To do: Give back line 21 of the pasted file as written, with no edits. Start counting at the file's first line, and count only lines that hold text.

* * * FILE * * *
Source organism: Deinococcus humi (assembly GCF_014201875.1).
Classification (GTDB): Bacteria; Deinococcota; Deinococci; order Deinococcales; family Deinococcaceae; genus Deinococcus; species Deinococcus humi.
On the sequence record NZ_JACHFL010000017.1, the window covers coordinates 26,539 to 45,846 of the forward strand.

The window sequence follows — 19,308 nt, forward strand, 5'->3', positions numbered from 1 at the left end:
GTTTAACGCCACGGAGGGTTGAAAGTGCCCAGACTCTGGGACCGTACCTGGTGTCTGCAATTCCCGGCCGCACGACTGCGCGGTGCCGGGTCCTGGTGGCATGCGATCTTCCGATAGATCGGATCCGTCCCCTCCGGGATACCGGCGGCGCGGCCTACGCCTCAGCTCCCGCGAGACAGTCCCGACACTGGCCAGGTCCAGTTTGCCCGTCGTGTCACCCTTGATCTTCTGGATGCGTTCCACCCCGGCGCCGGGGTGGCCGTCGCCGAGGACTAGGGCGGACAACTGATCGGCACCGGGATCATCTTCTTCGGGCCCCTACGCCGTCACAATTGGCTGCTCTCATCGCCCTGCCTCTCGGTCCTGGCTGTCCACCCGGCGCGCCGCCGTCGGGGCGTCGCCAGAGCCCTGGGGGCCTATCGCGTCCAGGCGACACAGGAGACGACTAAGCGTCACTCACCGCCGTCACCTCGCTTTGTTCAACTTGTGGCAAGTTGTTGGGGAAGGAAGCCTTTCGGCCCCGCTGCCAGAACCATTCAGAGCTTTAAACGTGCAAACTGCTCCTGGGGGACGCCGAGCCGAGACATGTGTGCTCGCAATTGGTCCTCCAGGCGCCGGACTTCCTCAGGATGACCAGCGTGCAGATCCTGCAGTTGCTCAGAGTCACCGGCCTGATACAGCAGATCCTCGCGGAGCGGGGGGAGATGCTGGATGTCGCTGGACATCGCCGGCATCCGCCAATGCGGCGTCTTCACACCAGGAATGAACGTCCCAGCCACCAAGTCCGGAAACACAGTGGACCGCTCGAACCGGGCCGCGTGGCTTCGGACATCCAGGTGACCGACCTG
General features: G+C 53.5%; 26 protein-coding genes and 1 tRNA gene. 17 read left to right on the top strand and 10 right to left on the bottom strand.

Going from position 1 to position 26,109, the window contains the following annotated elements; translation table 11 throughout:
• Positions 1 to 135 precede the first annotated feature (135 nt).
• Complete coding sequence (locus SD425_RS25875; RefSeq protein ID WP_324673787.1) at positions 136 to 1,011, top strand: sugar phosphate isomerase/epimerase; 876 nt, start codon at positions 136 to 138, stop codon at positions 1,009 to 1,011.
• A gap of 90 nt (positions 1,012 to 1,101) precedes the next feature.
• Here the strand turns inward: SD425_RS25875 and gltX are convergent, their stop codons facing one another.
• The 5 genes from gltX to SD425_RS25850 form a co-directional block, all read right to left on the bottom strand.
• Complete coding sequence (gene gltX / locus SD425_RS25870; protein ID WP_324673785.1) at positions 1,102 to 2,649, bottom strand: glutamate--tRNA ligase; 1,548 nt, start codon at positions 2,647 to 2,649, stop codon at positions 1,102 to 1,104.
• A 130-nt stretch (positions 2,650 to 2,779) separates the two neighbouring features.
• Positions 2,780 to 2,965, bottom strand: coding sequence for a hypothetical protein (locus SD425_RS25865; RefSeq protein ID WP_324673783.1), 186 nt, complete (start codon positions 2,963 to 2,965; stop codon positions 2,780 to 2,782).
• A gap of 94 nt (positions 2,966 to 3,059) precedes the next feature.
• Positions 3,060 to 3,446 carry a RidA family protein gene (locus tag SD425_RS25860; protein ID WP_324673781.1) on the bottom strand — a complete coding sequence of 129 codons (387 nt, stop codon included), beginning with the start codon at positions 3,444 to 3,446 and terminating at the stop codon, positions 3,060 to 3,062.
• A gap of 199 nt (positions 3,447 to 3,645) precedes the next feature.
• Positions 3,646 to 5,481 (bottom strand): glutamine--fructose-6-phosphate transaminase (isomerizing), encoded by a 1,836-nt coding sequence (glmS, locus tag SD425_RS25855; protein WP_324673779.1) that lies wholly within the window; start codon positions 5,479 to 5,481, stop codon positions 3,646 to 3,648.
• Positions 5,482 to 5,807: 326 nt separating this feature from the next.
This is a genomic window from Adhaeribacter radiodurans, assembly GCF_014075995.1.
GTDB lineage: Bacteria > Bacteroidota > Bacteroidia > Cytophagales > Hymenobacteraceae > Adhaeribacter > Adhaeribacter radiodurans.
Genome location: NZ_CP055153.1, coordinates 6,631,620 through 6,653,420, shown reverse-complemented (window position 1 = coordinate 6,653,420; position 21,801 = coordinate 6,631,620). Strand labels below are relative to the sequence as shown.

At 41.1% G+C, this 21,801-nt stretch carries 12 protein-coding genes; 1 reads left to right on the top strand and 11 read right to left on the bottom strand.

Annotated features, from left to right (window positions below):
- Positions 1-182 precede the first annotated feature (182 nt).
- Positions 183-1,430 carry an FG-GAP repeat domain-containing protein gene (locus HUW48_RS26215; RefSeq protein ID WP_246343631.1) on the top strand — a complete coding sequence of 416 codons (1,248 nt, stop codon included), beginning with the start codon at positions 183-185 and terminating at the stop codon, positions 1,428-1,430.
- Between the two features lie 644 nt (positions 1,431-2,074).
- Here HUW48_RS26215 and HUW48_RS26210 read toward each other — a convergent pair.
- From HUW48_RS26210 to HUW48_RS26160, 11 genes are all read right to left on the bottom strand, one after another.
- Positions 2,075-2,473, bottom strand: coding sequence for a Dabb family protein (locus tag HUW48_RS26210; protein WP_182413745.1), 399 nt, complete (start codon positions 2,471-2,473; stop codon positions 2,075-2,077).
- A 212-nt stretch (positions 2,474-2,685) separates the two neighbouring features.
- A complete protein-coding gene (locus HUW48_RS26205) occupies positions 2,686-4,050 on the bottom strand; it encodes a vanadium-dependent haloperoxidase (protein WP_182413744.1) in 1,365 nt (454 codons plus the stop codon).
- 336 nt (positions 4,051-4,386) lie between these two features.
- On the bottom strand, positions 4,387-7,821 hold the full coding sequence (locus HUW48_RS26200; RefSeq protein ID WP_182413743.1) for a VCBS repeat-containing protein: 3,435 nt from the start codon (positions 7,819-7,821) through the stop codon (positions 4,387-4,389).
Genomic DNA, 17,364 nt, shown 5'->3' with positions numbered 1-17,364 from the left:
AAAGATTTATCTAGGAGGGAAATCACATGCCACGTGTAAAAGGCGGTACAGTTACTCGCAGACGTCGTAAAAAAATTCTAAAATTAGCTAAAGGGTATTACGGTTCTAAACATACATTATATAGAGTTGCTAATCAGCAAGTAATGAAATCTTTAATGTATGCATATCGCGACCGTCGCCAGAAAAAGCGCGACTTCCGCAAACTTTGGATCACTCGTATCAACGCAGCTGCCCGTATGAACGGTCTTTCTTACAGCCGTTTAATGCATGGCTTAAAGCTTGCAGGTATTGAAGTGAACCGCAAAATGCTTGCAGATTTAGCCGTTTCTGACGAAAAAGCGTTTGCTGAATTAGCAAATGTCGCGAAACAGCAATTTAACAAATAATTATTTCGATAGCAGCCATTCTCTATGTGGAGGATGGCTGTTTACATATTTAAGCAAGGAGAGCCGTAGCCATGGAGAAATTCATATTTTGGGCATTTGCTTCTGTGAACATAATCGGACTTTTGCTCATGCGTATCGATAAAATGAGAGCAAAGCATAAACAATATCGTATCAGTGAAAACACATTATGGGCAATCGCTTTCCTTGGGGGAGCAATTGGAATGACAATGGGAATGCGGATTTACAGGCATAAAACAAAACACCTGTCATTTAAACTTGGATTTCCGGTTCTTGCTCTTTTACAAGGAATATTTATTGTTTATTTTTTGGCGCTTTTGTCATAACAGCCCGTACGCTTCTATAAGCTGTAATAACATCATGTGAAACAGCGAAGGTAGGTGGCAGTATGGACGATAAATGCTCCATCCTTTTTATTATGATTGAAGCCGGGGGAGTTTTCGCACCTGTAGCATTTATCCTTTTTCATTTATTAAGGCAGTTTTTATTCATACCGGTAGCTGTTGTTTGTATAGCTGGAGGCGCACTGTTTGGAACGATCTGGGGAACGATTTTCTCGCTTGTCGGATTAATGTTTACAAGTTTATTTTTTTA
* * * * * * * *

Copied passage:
This is a genomic window from Adhaeribacter radiodurans, assembly GCF_014075995.1.